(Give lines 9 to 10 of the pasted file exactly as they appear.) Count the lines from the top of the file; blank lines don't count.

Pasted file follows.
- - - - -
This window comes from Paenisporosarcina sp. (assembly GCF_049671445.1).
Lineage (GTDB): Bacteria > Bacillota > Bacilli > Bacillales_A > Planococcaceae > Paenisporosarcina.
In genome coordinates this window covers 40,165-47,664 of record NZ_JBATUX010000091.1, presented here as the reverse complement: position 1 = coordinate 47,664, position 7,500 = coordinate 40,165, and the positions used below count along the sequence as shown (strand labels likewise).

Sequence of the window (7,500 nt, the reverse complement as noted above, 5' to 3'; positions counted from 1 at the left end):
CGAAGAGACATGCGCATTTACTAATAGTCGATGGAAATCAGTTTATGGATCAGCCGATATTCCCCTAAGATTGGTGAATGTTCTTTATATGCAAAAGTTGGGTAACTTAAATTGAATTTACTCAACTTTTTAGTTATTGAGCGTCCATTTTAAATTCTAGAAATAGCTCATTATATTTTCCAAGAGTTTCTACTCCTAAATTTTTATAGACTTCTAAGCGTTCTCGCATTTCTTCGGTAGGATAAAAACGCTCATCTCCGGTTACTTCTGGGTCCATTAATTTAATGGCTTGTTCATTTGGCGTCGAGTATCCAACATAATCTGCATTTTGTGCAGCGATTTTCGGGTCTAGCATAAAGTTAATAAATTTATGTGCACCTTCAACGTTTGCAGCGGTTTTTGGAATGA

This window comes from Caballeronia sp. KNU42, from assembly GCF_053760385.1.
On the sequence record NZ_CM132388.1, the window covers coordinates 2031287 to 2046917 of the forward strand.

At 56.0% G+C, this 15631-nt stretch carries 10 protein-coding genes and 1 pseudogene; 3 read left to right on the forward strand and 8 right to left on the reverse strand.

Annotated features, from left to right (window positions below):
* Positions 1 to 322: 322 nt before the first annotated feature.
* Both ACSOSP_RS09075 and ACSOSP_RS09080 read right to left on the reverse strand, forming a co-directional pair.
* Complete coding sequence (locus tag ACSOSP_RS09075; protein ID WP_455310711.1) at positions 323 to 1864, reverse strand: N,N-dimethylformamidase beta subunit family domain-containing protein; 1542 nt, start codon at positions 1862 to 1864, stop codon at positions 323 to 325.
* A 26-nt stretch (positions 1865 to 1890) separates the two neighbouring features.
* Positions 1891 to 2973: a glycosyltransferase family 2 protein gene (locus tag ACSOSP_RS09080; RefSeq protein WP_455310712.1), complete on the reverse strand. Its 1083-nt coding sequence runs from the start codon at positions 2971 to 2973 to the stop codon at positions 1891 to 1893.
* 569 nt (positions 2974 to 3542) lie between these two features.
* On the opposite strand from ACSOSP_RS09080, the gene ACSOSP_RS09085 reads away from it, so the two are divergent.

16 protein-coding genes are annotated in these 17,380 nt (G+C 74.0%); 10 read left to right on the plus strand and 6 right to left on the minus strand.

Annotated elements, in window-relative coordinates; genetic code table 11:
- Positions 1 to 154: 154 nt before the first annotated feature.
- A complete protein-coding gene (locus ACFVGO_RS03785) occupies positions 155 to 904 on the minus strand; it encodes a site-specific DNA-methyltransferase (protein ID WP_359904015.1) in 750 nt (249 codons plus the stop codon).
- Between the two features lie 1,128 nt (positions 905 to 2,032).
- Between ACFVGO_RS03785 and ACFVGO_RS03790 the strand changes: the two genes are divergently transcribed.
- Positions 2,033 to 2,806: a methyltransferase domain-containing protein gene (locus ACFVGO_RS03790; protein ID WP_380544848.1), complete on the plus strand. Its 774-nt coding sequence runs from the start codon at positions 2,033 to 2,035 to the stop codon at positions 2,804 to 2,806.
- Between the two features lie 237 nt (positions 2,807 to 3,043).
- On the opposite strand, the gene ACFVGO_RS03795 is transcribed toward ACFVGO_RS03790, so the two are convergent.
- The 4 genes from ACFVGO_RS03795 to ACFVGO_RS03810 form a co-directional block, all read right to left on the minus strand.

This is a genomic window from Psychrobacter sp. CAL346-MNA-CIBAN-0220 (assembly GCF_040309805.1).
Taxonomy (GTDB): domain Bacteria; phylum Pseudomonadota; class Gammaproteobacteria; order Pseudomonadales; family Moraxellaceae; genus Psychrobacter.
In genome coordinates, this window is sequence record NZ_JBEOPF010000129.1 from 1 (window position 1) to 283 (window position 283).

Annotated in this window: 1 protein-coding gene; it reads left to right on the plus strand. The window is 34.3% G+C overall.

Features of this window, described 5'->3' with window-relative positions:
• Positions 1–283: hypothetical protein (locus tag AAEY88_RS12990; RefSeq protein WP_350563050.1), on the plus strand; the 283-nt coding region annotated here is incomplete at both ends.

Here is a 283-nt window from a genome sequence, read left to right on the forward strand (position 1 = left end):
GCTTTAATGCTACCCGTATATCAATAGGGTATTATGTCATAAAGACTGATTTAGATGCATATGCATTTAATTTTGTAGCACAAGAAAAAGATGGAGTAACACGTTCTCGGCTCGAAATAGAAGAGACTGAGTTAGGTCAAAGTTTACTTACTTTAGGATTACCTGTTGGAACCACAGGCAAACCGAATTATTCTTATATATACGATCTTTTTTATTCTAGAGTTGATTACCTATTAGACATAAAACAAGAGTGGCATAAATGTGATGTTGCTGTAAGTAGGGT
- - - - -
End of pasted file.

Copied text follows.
Annotated features, from left to right (window positions below):
* Positions 1 to 322: 322 nt before the first annotated feature.